Rogue Valley tour diary, vol. 6: Comfort zone

Rogue Valley's tour diaries are written by frontman Chris Koza and edited by bandmate Peter Sieve. You can read their first, second, third, fourth, and fifth installments.

Everyone slept in late the next morning, Portland was its grey, soaking wet, bone-chilling wintery self, but despite the uninviting weather, I felt compelled to put on my running shoes, a stocking cap, call my brother, and get a few miles in before anyone else was up.

That afternoon we headed north to Seattle for our show at the High Dive in the Freemont Neighborhood. If you don't know where that is, just ask someone where in Seattle the giant statue of Lennon and the neon-swim-cap wearing-lady-diver convene. The sound man had it dialed in, and we ripped through our set, starting with False Floors and ending with Rockaway.
We made the late-night drive south to Portland after the show in Seattle, relying on Tom Petty and an episode of Arrested Development to keep our eyes open. I bought a bag of jalepeno potato chips which perked me up better than coffee ever has. Why people don't start their day off with spicy crisps versus a boiling black beverage, I don't know.

The next night we did our club show in Portland at a vibey new near the east waterfront called Bunk Bar. I had never heard of it, but when I checked out their website, Polica and Cursive were both on their schedule, so I knew it was legit. Since we had a long drive to San Francisco the next day, we played our set, saw some friends, and did a respectable job of behaving and getting to bed at an early hour.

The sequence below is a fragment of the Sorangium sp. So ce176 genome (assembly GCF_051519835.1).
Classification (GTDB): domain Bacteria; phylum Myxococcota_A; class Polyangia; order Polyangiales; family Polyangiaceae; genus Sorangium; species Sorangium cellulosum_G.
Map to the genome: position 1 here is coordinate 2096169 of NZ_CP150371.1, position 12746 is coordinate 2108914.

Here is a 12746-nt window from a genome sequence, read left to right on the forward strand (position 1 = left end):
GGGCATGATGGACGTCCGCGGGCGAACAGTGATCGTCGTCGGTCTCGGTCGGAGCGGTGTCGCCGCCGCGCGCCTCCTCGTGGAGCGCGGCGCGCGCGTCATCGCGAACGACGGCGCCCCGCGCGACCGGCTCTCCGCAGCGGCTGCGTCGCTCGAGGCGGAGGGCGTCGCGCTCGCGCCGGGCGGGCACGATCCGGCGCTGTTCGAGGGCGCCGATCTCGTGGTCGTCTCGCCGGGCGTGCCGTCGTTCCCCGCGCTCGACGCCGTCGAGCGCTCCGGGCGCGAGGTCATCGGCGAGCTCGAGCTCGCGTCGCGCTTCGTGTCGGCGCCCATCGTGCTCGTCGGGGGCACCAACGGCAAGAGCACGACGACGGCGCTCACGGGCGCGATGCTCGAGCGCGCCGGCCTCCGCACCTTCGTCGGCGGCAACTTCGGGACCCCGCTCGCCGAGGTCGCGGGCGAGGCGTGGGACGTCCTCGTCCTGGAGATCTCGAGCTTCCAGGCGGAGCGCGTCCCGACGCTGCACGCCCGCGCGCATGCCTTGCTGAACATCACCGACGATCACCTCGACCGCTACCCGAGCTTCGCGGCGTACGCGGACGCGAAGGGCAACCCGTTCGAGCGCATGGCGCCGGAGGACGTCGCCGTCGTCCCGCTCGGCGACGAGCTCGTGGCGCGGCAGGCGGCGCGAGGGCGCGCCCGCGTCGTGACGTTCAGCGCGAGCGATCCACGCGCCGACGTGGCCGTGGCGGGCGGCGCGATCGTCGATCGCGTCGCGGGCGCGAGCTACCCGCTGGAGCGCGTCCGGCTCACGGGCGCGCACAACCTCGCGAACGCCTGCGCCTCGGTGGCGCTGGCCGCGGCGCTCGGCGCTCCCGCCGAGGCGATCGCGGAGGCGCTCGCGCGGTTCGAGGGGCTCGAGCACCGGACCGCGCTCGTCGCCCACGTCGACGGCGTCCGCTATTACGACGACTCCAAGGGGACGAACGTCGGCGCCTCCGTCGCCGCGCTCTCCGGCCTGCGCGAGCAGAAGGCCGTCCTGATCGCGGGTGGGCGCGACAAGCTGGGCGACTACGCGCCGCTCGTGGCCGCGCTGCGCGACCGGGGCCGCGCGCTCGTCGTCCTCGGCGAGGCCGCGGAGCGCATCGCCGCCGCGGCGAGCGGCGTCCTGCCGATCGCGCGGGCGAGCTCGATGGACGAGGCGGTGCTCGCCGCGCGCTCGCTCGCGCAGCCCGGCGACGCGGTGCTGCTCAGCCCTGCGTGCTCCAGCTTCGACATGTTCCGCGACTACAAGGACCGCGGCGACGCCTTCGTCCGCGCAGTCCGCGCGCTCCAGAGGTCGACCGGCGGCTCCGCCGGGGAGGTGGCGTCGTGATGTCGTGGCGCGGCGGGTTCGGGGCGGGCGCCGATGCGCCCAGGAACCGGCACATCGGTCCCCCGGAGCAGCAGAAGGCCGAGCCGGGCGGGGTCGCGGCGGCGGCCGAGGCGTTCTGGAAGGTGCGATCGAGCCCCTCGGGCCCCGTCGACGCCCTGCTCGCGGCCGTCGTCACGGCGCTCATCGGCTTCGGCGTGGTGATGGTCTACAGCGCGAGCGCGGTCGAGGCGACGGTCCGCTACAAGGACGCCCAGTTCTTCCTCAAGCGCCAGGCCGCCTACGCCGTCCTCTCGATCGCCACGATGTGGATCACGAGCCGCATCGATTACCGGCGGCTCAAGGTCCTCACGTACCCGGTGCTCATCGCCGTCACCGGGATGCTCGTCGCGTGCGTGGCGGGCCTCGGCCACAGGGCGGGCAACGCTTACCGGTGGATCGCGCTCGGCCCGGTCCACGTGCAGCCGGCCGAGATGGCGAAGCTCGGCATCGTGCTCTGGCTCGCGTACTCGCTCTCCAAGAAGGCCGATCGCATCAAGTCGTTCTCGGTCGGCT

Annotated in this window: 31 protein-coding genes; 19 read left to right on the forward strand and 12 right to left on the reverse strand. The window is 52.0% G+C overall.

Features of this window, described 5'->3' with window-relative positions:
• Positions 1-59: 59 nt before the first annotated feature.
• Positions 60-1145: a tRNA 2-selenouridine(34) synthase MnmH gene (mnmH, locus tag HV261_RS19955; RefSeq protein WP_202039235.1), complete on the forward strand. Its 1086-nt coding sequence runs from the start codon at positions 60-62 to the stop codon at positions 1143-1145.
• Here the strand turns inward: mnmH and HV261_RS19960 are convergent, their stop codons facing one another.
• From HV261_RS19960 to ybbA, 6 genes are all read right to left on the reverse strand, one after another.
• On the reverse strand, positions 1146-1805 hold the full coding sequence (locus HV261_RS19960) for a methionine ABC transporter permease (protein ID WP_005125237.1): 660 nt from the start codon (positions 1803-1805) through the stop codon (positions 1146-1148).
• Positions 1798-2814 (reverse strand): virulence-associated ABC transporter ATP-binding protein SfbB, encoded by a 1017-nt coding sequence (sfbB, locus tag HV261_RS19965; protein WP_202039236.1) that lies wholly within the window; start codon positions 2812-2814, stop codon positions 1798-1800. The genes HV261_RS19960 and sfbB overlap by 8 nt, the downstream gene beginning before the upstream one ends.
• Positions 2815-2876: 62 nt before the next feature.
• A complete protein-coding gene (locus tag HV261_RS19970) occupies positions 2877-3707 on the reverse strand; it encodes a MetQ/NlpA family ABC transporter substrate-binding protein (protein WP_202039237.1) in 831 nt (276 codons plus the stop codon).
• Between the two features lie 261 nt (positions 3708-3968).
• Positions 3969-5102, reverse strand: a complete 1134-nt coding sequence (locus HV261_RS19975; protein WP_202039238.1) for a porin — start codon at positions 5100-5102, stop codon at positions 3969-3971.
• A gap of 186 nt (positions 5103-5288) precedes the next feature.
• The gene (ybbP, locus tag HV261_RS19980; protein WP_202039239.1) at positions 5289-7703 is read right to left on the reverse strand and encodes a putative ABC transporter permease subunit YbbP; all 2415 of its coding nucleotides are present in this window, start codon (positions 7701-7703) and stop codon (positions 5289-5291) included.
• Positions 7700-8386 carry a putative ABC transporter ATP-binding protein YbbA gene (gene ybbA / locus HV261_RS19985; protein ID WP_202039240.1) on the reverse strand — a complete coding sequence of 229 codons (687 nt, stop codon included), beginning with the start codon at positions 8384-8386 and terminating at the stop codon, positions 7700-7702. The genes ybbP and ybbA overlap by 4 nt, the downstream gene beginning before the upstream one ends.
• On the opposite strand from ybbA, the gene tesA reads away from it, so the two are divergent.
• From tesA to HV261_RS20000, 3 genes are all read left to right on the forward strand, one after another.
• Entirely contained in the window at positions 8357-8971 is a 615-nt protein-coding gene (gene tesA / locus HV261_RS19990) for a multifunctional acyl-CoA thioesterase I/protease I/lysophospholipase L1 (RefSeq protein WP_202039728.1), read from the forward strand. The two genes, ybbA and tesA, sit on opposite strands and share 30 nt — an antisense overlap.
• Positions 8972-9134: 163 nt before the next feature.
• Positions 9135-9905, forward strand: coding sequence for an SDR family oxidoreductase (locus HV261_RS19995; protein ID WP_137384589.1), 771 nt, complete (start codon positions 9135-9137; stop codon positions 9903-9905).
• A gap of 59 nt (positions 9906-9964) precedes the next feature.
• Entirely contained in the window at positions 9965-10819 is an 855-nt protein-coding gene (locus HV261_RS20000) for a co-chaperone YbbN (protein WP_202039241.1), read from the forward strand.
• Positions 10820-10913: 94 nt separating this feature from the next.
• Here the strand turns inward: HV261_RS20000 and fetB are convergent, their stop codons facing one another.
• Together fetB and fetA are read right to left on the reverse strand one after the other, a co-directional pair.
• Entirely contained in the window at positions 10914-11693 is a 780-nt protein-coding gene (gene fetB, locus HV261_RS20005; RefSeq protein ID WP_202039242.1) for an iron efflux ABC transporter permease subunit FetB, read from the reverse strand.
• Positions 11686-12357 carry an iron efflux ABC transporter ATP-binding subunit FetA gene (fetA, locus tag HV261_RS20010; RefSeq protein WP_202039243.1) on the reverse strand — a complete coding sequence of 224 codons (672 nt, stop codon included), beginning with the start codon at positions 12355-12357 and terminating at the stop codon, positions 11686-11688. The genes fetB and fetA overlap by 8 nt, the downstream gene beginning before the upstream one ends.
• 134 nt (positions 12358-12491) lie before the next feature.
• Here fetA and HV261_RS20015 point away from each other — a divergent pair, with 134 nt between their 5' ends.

Rogue Valley tour diary, vol. 6: Comfort zone

Salem: 49 degrees.  Mt. Shasta: 38 degrees.  Sacramento: 61 degrees. San  Francisco: 57 degrees.
After a day of exceptional driving, we arrived in one of our favorite cities from our fall 2011 tour. We had a show at the same venue, Hotel Utah, and this time were sharing the bill with Safe (SF) and Butter (Missoula). All of the familiar faces were there, from sound man, to bartender, to audience. We all shared this strange sensation that right then and there, no time had passed; that there are different orbits coexisting and that minutes and hours, and details as such are relative and irrelevant.

The next day we found Baker Beach steeped in a fog so thick, it swallowed every man-made and natural landmark. The waves crashed violently over the cement-like sand, and the seagulls punctured the clouds with their shrill cries. I started taking some video footage that I had in mind for a music video but stopped after a few shots.  Sometimes the lens gets in the way.

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